Social Intelligence: The Building Blocks of Retail Success

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Katie Ingram avatar

Social Intelligence: The Building Blocks of Retail Success
Nicholas Webb of Lassen Innovation, a management consulting firm, recently spoke with CMSWire about the problem that many companies face during product development and through the example of a child's building set shows how important social intelligence is to retailers.

When trying to create the next innovative product retail companiescan run into many different problems. One common issue is thesebusinesses create products without knowing exactly what customers arelooking for, which results in the item not having favorable reviews ornot selling as well as the company would like.

There is a way toimprove how well a business connects and relates to its targetedaudience if they use customer input from social channels as a designbase.

Remember to Listen to the Customer

It’s something that’s been said time and time again: marketing is all about the customer. Despite this, many companies still release products without actually listening to what kind of qualities and features customers are looking for.

In the past marketing strategies have focused on reusing product trends from previous years or if using social intelligence tools looking at a data sampling that is too broad. For example, a business might look at mother's who have school aged children, when they instead should be looking at mothers with a middle class family income, in their 30's who have children aged 4 to 6.

"Historically 80 percent of products that fail didn't because the product wasn't good,” said Webb. “They failed because the information was wrong or incomplete or because they are inventing on information that makes them [the developers] make wrong choices.

Also, due to today’s digitally connected world, brands and customers can connect more easily so if a company isn't releasing the type of product that its customers want, they can easily do a keyword search to find a company that meets certain specifications. This also leads to product failure as customers no longer have to settle for a product because they think it's the only one of its kind available.

Sifting Through Information

Social media is proving to be a good way for a brand to pinpoint exactly who its audience is and what types of qualities they are looking for, but there's a lot of information for companies to weave through and it is constantly being updated and changed.

In using social intelligence or social listening tools, such as analytics, companies can weave through data to better understand customers. Through these tools information is separated into groups and then broken down so the audience for a particular item is easily determined and can be targeted in an upcoming campaign.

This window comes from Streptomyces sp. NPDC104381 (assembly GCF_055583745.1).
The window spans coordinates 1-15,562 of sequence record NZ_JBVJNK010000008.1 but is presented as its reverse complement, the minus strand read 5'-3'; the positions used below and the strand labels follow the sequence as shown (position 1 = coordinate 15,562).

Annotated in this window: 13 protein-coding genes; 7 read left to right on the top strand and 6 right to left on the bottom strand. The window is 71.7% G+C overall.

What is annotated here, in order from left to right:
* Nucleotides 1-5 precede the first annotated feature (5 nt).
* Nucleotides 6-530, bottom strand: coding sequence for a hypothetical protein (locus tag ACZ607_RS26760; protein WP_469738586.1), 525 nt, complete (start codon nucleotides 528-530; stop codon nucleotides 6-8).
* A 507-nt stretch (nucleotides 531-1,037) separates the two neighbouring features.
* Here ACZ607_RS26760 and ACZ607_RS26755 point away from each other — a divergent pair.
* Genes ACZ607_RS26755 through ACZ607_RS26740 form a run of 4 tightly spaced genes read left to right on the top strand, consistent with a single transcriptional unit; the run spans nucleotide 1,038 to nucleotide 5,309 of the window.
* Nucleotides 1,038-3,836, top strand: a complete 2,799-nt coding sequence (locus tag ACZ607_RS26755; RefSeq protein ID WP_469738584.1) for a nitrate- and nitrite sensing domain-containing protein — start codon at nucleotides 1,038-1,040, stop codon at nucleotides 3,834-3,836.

The beautiful thing about social learning is we know the best way to get information is through contact point innovation and that’s when we drill down deep and look at each experience point; what is that experience like for the customer and then we use that experience to create a better experience,” said Webb.

As a result of being able to connect with its audience, pinpoint relevant data and create a better customer experience, a business will be able to improve a product's success rate and overall company revenue.

Learning Opportunities

A Building Set Example

For Webb, the example that shows how valuable social intelligence can be is children's building toyHanz

Social Intelligence Hanz

In using tools provided by NetBase, Lassen found out exactly who this product's audience was. For example, the children that this product is being bought for are digitally adept, have shorter attention spans and always looking for the newest version of a product they currently have.

There’s tremendous amount of noise from the stores as they wonder what they can do to be relevant to this new digitally connected kid," said Webb. "We found that what customers wanted is a game that drives innovation, collaboration and keeps them [the child] engaged.”

As for parents, Lassen says that mothers aged 30 or older were looking for an educational, environmentally friendly, reusable product that was similar to Lego. 

With this in mind, Hanz was born. The company knew that they needed to redesign the overall building setidea put forth by Lego so it made sure that Hanz was made of 100 percent recycled plastic, the pieces can be used to build over a 1000 different structures and through an internet-based community allow children to share their creations and see what others are making.

As of January 2013, the Hanz product had sold out its first 400 units, with a waiting list for the second release.

Overall, iforganizations and developers embrace social intelligence, Webb says that they will be able improve not only how well a brand resonates with customers, but develop some groundbreakingnew products.

For the average company to understand how to leverage this new insight, it is really where we are going to see organizations do some amazing things,” Webb said.